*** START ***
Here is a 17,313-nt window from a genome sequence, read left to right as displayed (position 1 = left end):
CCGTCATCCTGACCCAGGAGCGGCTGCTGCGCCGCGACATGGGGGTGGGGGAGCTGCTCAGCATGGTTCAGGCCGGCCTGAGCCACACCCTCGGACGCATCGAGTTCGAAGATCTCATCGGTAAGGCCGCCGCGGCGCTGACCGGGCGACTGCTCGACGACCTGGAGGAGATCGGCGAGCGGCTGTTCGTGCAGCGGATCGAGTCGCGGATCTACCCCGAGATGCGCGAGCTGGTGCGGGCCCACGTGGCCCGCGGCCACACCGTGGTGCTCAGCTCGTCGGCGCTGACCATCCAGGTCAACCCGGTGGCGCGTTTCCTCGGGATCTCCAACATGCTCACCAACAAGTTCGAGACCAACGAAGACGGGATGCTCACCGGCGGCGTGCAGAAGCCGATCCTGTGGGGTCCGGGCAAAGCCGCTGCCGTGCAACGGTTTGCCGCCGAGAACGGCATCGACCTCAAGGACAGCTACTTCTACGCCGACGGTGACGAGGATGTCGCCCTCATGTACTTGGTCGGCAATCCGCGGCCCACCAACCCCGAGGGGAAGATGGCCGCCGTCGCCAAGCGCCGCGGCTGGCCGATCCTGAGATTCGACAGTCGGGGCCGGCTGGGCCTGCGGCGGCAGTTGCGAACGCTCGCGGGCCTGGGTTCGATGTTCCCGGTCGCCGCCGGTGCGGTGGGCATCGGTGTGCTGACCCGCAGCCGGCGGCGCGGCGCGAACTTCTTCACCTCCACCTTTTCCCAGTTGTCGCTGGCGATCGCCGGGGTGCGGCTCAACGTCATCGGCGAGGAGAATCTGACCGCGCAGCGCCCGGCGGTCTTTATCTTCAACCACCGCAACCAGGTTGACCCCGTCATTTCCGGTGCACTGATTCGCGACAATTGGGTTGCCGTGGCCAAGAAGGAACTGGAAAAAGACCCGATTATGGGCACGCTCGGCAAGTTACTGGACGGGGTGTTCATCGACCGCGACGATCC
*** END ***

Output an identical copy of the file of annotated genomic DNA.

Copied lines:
Here is a 17,313-nt window from a genome sequence, read left to right as displayed (position 1 = left end):
CCGTCATCCTGACCCAGGAGCGGCTGCTGCGCCGCGACATGGGGGTGGGGGAGCTGCTCAGCATGGTTCAGGCCGGCCTGAGCCACACCCTCGGACGCATCGAGTTCGAAGATCTCATCGGTAAGGCCGCCGCGGCGCTGACCGGGCGACTGCTCGACGACCTGGAGGAGATCGGCGAGCGGCTGTTCGTGCAGCGGATCGAGTCGCGGATCTACCCCGAGATGCGCGAGCTGGTGCGGGCCCACGTGGCCCGCGGCCACACCGTGGTGCTCAGCTCGTCGGCGCTGACCATCCAGGTCAACCCGGTGGCGCGTTTCCTCGGGATCTCCAACATGCTCACCAACAAGTTCGAGACCAACGAAGACGGGATGCTCACCGGCGGCGTGCAGAAGCCGATCCTGTGGGGTCCGGGCAAAGCCGCTGCCGTGCAACGGTTTGCCGCCGAGAACGGCATCGACCTCAAGGACAGCTACTTCTACGCCGACGGTGACGAGGATGTCGCCCTCATGTACTTGGTCGGCAATCCGCGGCCCACCAACCCCGAGGGGAAGATGGCCGCCGTCGCCAAGCGCCGCGGCTGGCCGATCCTGAGATTCGACAGTCGGGGCCGGCTGGGCCTGCGGCGGCAGTTGCGAACGCTCGCGGGCCTGGGTTCGATGTTCCCGGTCGCCGCCGGTGCGGTGGGCATCGGTGTGCTGACCCGCAGCCGGCGGCGCGGCGCGAACTTCTTCACCTCCACCTTTTCCCAGTTGTCGCTGGCGATCGCCGGGGTGCGGCTCAACGTCATCGGCGAGGAGAATCTGACCGCGCAGCGCCCGGCGGTCTTTATCTTCAACCACCGCAACCAGGTTGACCCCGTCATTTCCGGTGCACTGATTCGCGACAATTGGGTTGCCGTGGCCAAGAAGGAACTGGAAAAAGACCCGATTATGGGCACGCTCGGCAAGTTACTGGACGGGGTGTTCATCGACCGCGACGATCC